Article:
The nonagenarian Thomas Methven has died intestate, but possessed, apparently, of £50,000 in cash. Solomon’s task is to find an heir from whom he expects to be paid a slice of the estate as commission. This sets him on a quest. Who was Thomas Methven and where did he come from? One clue is an old pawn ticket, another a regimental a badge. The search leads Solomon from his own long-dead grandfather’s near-derelict pawn shop to the National Library, a local newspaper in the Borders, a school for abandoned or delinquent boys (where he had himself been a pupil or inmate) and then to London and the National Archives at Kew. All the way he is shadowed by a rival and better-connected heir hunter. All this is entertaining.
The story of Solomon’s quest is intercut with chapters set on the Western Front in the last weeks of the First World War. These are written in a different style, grimmer, more realistic, more sympathetic. At first the only connection seems to be that this outpost is commanded by Solomon’s grandfather, Godfrey. Though he is a captain and has a second-lieutenant to support him, he seems to command only a dozen men, a section rather than a platoon. One of them, however, is called Methven, and it will soon become apparent that all the members of the section share a dark secret and will have some part to play in the story which Solomon is trying to recover.
There is always a risk when a novelist harnesses two distinct narratives written in different registers, and not even the greatest of the Victorian masters of this sort of novel always managed to do this successfully. Even Dickens, for example, failed to do so in Our Mutual Friend. So it is not surprising that Paulson-Ellis can’t quite bring it off. Inasmuch as the war chapters ring coldly true, so the comic extravagance of Solomon’s quest rings false.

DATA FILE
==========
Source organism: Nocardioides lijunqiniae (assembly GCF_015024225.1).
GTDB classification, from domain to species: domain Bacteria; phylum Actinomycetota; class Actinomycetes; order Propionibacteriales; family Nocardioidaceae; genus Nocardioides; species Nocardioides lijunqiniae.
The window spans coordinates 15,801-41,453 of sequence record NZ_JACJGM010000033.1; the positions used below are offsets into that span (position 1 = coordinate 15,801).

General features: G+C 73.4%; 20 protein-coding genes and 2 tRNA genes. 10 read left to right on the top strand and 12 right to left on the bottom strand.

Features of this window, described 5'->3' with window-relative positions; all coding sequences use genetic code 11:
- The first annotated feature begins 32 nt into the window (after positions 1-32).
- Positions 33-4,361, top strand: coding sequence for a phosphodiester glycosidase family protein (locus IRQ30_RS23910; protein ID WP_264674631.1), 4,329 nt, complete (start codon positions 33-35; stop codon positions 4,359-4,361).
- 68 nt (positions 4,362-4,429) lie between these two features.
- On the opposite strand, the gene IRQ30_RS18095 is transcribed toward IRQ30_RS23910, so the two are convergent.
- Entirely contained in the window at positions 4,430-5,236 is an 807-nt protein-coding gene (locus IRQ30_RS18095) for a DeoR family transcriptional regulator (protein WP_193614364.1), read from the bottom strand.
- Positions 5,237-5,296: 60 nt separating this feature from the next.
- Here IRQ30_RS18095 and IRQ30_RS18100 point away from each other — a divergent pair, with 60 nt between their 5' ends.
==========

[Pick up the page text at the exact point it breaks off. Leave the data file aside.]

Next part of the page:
Nevertheless, while one may judge that the novel as a whole doesn’t work, never becoming a complete and credible thing, it is rich in individual delights. Its dark underside is persuasive and enjoyable, even if one may think that the picture of Edinburgh and the observation of the duality of Edinburgh society and the characters of its people are stereotypical and therefore stale. On the other hand in both the contemporary and wartime sections it is full of good things, and much of it is richly enjoyable. Paulson-Ellis writes with verve and vividness, also with sympathy.
As with The Other Mrs Walker, the novel is too long and would have benefitted from some editorial pruning. But publishers usually like long and densely-plotted novels and are probably right in assuming that readers do too.
In any case, with The Inheritance of Solomon Farthing one may say that Paulson-Ellis has successfully cleared the traditional second novel hurdle. She has a real talent for this sort of deep-delving and intricately plotted mystery. She probably won’t repeat the central weakness of this novel, which is that its central figure, Solomon, is a really a comic figure who doesn’t properly belong in a plot that is by its nature grim, not comic at all. Allan Massie
The Inheritance of Solomon Farthing, by By Mary Paulson-Ellis, Mantle, 501pp, £16.99